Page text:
Reference:SQL/Data Types

From CoderGuide

Jump to: navigation, search


MySQL/SQL Data Types

Note: Not all of these may be present in your SQL server, but they are in MySQL. Other names may be valid as well. For instance, MySQL will treat "LONG VARCHAR" as the MEDIUMTEXT type. Your server may have other types. Consult your manual.

Numeric Types:

If you remember from Math, integers are whole numbers. These may either be signed or unsigned values. The default is signed integers. Pay close attention to the valid range of these data types.

Type NameData typeSigned RangeUnsigned Range
TINYINTan 8-bit integer-128 to 1270 to 255
SMALLINT16-bit integer-32,768 to 32,7670 to 65,535
MEDIUMINT24-bit integer-8,388,608 to 8,388,6070 to 16,777,215
INT32-bit integer-2,147,483,648 to 2,147,483,6470 to 4,294,967,295
BIGINT64-bit integer-9,223,372,036,854,775,808 to 9,223,372,036,854,775,807 0 to 18,446,744,073,709,551,615

Values taken from MySQL supports the use of INT(number) to specify the maximum expected display width of the type-- IT DOES NOT EFFECT THE STORAGE RANGE OF THE TYPE. Also, if you wish to zero pad your number, you can use add ZEROFILL. For example, if you use INT(4) ZEROFILL, and the value is 4, MySQL wil display 0004.

Other numeric types:

NameData Type
FLOAT(see note) a floating point number. The exact range varies from architecture and compilers. This generally would be the same range as the Float type in C/C++ for the compiler that was used to compile MySQL/WhateverSQL on your system.
DOUBLE(see note)another floating point number type, with more significant digits than FLOAT. The last digit is estimated, and is always either 0 or even (traditionally, though this can vary between systems). if you had 27.23 as a double, the software would store it as 27.230. If you ran out of significant digits, then you'll see the effects of double precision.
DECIMALStores a number up to 65 digits in length, can be constrained with DECIMAL(M,D), where M is the total number of digits allowed, and D is the number allowed to the right of the decimal point. MySQL 5.1 stores DECIMAL values as binary data, earlier versions store it as an ASCII string. D and M may or may not be required. MySQL versions prior to 3.23.6 require both, while versions after will use zero for D if it's omitted, and ten for M if it is omitted.
NUMERICEssentially the same as DECIMAL
BITA bit field type. BIT(b), where b indicates the number of bits. Default is 1. Bit fields are binary data, specified bt b'bits'. Exampe: b'1001'

Note: Float and Double types should never be used to store money values, as these number types are approximates, and not the actual value. Either used fixed point integers (i.e. 10000 would be $100.00), or use DECIMAL which stores a number as a string in MySQL versions prior to 5.1. The ideal method is to store the number as a bigint fixed point type.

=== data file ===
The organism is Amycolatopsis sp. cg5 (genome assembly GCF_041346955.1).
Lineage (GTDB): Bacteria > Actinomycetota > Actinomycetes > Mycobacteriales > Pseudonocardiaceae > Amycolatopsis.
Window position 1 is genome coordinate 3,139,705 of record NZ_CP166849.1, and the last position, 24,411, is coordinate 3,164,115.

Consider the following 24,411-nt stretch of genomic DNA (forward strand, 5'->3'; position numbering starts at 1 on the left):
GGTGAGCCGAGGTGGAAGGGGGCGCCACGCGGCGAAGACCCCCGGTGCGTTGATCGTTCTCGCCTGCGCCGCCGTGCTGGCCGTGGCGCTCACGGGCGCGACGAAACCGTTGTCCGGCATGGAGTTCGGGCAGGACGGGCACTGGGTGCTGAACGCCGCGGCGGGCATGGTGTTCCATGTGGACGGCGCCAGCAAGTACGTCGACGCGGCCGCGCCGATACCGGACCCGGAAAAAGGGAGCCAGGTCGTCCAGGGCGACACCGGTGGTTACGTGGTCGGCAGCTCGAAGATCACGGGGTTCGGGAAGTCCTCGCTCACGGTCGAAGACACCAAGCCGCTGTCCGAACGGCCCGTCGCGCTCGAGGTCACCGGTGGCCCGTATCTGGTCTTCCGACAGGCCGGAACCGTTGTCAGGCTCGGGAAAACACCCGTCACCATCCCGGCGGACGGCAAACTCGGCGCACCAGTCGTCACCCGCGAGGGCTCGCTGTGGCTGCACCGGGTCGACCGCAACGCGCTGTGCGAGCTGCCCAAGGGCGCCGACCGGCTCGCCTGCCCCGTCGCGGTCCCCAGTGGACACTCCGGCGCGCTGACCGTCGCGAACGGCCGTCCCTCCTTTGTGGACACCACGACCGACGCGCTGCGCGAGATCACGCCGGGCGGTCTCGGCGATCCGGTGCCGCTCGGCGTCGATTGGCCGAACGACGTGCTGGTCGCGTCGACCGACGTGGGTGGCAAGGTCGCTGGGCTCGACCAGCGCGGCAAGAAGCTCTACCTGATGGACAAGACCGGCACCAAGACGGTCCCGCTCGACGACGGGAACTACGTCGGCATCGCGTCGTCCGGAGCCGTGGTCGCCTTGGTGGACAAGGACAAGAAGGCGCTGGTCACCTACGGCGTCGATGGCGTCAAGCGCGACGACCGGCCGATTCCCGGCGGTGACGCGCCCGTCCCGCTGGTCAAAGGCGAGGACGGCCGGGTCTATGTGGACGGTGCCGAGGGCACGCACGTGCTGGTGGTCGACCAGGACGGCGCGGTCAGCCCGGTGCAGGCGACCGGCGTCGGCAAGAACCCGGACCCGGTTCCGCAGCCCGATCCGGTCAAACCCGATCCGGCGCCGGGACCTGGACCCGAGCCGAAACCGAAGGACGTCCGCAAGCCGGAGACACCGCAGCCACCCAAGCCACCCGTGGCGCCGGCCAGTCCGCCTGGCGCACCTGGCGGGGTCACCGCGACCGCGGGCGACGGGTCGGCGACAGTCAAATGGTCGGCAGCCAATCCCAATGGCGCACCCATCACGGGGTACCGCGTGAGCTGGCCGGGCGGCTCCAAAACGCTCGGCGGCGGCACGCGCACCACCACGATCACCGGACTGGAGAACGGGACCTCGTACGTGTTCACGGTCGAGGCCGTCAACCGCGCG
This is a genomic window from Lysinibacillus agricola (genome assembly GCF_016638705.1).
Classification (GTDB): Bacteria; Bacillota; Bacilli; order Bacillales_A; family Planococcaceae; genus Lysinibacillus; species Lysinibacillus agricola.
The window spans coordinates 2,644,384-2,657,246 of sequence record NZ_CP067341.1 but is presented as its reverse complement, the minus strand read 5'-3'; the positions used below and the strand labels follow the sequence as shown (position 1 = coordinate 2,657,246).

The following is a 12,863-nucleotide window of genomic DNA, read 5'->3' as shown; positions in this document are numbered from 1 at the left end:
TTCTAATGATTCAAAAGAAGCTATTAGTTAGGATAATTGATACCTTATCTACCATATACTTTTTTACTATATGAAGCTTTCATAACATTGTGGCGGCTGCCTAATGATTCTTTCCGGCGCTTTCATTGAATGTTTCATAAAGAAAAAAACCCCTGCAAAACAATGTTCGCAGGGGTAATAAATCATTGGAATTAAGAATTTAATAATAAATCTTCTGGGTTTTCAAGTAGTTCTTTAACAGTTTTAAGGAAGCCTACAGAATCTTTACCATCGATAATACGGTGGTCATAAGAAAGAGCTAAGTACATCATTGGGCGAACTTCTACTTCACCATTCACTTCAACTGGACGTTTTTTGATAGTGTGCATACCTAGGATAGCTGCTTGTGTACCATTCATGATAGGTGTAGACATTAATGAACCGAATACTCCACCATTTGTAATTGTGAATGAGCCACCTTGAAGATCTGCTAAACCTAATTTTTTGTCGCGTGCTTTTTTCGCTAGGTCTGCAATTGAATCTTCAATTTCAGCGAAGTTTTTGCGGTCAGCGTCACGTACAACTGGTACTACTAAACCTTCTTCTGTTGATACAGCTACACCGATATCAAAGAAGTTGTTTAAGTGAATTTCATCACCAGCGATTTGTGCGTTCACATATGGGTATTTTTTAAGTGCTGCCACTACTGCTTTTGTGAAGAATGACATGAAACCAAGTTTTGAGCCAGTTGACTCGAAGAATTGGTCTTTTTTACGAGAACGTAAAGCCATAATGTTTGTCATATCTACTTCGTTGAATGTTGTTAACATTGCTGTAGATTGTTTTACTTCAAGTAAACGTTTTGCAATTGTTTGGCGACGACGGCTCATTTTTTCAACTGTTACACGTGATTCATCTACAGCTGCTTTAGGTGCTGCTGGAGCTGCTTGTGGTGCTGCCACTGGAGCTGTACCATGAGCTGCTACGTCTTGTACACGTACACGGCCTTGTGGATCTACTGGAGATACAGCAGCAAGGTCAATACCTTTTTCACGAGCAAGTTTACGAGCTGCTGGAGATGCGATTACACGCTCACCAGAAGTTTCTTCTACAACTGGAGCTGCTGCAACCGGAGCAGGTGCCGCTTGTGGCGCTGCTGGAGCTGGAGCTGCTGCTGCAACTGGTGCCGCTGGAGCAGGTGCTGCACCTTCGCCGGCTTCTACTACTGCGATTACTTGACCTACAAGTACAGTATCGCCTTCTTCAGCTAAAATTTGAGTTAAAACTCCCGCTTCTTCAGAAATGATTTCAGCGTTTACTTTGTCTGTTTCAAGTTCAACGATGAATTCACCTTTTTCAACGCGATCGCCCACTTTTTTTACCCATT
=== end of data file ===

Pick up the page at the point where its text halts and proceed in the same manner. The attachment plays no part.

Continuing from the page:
Character/Text types

Type NameData type
CHARfixed length string, left padded with spaces. Trailing spaces are stripped off on retrieval.
VARCHARvariable length string that uses no more memory than required. MySQL currently strips off trailing spaces when the string is stored, which is different from the ANSI SQL standard.
TINYTEXTfor storing text/string (254 bytes)
TEXTalso for storing text (64 Kilobytes)
MEDIUMTEXTfor storing more text (16 Megabytes)
LONGTEXTfor storing a lot of text (4 Gigabytes)
ENUMAn Enumeration type. Columns may only be assigned to the values specified in the enumeration. In other words, ENUM('a','b','Zippidy-Doo-Day') would only allow for the field to contain "a","b", or "Zippidy-Do-Day", anything else would result in an error. Another more common example would be ENUM('T','F'), or ENUM('M','F')
SETFor storing a set of information. It's similar to ENUM, except that the field may contain any, or all predefined values. These sets are separated by commas.So, to set all the values for SET("Alpha","Beta","Gamma") use the string 'Alpha,Beta,Gamma'.

Storing Binary Data

The BLOB (Binary Large OBject) type is used for storing binary data. It is similar to the TEXT type, except the data is treated as binary, not text. Both TEXT and BLOB types have the same storage limits.

Type NameData TypeStorage Size
TINYBLOBFor storing binary data 28-1 bytes (254 bytes)
BLOBFor storing binary data216-1 bytes (64 Kilobytes)
MEDIUMBLOBFor storing binary data224-1 bytes (16 Megabytes)
LONGBLOBFor storing binary data232-1 bytes (4 Gigabytes)

BLOB types can not be assigned a default value.

Date/Time types

For the purpose of the table below:
CC -- Century (so, if the year was 1990, 19 would be CC)
YY -- Year (if the year was 1990, 90 would be YY)
MM -- The month
DD -- The day of the month
hh -- Hours
mm -- Minutes
ss -- Seconds

Type NameData Type
TIMETime in hh:mm:ss
DATETIMEDate/Time in CCYY-MM-DD hh:mm:ss
YEARThe year in CCYY

Other Types

Type NameData Type
For true/false values. The ISO standard sets this as being an optional type, and there is some debate on how to handle NULL values (ISO allows for NULL/UNKNOWN). Currently BOOLEAN type is supported by MySQL but maps these values to 1 for true and 0 for false, PostgreSQL follows the ISO standard except doesn't allow for the UNKNOWN literal. BOOLEAN is not supported by Microsoft SQL (MSSQL), DB2, or Oracle.
Personal tools